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1918, Varietis of Iris unguicularis E.A.Bowles

The Garden, 148, April 6, 1918

Varieties of Iris unguicularis
By E. A. Bowles, M.A., F.L.S., V.M.H.

IRIS UNGUICULARIS, so often miscalled I. stylosa, is a very variable plant, and if it is wished to obtain a good supply of its flowers in the open before Christmas, certain well-marked varieties should be planted in the most sheltered places that can be given over to them. The foot of the wall of a greenhouse facing the south is the most suitable site of all.
It is a curious fact that an early habit of flowering is correlated in this Iris with pale-coloured flowers. The white variety is often the first to throw up a flower here, and has frequently done so about Michaelmas. Thus one may expect a bud or two at any time during the following three months from the varieties sold as lilacina and marginata. These have markedly wider leaves than the ordinary type form, larger and paler flowers, and in the case of the latter there is a narrow white edging to the falls. The ordinary form has more of rosy mauve in its general ground colour than these last two, and seldom gives me many of its flowers before Christmas ; and when it comes into full bearing, in February and March, marginata may be considered as exhausted for that season, but lilacina goes on flowering to the very end of the season. The narrow-leaved forms are latest. Var. speciosa has very tall, rich purple flowers with reddish purple markings on the outside of the buds, and is a very fine form and beautiful in contrast with the others. Var. angustifolia is too small to mix in the same vase with its larger sisters; they make it look so poor. Also it is rather bluer in tone than they and does not blend quite pleasantly with them. In a separate vase its stiff little flowers are pretty and show their extra amount of white veining and marbling to advantage. They last a day or more longer in full beauty than the flowers of any other variety. The latest form to flower is an exceedingly poor one; almost ugly, in fact, and little better than I. foetidissima. It first came to me as I. pontica from Sprenger of Naples, and I was bitterly disappointed when a new Iris I bought in Holland as I. lazica, after two years of sulks, flowered and proclaimed its identity with my dingy and despised pontica. Both patches are now used to fill up a bit of ground under a Yew tree where they may grow or die as they please.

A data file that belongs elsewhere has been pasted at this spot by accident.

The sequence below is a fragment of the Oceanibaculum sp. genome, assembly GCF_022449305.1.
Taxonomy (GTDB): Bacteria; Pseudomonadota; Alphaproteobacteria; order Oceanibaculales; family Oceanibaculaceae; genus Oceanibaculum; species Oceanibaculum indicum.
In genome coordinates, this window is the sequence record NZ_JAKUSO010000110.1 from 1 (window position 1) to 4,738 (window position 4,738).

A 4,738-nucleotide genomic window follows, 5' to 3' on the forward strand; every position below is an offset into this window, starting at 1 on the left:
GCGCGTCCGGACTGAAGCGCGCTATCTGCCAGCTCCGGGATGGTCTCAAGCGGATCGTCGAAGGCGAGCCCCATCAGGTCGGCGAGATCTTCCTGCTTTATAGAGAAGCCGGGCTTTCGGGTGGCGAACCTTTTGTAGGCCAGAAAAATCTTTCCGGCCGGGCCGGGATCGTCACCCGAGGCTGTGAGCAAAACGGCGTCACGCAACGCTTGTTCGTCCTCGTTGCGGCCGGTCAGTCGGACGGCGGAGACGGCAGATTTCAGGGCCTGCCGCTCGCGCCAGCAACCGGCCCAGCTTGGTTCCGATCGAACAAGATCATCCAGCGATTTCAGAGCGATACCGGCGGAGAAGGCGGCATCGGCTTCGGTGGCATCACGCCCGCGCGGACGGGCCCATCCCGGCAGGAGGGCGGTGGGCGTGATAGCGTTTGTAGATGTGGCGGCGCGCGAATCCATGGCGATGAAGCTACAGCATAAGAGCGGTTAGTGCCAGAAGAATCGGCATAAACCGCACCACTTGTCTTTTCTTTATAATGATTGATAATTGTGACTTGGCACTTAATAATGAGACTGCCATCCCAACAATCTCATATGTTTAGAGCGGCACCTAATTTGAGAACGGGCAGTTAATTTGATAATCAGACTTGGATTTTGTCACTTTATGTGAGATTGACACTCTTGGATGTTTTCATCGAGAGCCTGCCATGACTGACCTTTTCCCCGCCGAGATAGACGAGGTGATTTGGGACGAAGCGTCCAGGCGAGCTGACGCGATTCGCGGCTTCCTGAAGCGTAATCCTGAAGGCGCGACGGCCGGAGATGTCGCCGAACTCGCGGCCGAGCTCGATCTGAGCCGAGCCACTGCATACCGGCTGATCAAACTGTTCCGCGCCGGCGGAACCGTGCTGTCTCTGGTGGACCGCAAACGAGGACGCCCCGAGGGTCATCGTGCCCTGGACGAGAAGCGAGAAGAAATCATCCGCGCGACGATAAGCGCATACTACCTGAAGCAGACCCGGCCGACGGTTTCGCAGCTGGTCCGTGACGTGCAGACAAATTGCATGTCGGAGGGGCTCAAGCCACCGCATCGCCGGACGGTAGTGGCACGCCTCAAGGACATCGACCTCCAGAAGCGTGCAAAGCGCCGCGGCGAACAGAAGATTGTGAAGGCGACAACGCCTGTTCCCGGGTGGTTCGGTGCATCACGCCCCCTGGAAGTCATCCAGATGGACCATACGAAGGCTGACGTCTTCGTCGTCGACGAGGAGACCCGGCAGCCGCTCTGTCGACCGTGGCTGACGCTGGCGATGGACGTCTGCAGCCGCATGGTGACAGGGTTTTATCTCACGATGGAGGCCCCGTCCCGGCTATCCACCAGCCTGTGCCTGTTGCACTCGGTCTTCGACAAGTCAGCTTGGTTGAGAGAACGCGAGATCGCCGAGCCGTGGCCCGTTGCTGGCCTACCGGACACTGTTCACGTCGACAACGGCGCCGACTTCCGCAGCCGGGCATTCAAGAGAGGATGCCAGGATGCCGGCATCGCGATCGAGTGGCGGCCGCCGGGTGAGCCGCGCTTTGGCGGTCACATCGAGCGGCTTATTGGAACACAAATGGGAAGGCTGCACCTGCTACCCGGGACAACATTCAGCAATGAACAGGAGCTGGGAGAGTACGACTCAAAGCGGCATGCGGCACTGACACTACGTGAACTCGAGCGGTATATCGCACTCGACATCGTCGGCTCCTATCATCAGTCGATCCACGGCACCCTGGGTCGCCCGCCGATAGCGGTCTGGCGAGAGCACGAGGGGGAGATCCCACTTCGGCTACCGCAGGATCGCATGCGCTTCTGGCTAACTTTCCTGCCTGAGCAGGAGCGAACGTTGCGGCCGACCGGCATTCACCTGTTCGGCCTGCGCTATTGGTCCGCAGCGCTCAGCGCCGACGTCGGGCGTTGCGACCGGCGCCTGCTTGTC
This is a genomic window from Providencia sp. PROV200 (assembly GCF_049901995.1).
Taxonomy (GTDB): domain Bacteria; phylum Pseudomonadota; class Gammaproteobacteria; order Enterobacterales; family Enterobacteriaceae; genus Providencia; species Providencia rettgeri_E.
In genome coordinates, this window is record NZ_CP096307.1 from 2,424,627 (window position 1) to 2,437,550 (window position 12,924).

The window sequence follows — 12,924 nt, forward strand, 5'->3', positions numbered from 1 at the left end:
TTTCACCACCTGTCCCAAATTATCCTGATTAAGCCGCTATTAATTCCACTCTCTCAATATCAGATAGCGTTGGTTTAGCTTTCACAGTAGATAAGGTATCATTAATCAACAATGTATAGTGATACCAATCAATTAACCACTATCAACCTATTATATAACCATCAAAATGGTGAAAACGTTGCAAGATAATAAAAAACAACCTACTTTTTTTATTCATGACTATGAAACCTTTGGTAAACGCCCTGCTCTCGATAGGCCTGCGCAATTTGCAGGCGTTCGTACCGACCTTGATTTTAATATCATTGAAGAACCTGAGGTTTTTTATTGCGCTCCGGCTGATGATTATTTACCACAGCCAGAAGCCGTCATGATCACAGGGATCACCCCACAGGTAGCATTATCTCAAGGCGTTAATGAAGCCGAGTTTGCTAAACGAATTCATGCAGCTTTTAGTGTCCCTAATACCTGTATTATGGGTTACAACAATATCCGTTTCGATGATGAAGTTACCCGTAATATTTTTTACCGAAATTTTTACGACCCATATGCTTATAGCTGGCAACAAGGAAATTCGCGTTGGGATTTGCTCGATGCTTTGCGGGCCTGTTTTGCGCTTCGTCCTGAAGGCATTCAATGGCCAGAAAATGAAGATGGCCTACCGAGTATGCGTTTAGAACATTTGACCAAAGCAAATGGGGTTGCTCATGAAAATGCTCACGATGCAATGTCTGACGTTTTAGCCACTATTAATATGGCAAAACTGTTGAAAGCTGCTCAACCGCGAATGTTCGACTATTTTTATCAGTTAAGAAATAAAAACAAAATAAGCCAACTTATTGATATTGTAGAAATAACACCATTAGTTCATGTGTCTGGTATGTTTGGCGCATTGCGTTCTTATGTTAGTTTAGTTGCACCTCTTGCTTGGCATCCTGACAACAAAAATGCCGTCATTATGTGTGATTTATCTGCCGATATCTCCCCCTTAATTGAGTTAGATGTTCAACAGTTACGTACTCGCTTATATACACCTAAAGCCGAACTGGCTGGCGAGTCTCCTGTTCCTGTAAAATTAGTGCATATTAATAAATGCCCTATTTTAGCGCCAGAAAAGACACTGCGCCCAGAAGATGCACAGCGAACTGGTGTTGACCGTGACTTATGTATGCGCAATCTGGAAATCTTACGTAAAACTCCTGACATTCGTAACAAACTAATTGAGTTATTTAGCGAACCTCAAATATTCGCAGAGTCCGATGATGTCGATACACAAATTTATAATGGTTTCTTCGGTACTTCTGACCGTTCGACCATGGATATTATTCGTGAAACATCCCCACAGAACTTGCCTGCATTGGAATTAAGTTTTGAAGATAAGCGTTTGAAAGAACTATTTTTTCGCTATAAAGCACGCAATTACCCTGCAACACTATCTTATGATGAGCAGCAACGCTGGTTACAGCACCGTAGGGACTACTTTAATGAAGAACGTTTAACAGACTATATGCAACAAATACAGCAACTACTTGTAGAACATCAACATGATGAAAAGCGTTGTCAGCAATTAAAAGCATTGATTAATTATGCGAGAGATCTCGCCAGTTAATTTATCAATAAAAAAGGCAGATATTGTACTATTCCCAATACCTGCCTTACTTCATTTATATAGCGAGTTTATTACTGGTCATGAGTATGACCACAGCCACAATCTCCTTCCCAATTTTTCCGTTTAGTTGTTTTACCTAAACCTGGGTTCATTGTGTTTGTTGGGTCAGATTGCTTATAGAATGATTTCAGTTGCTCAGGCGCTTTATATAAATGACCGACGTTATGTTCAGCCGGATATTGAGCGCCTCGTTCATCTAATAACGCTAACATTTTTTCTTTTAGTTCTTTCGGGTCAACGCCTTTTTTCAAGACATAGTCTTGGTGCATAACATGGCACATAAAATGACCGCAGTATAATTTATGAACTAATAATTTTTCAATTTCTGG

For more information on historic Irises visit the Historic Iris Preservation Society at

-- BobPries - 2014-11-21
Topic revision: r2 - 21 May 2016, AlainFranco
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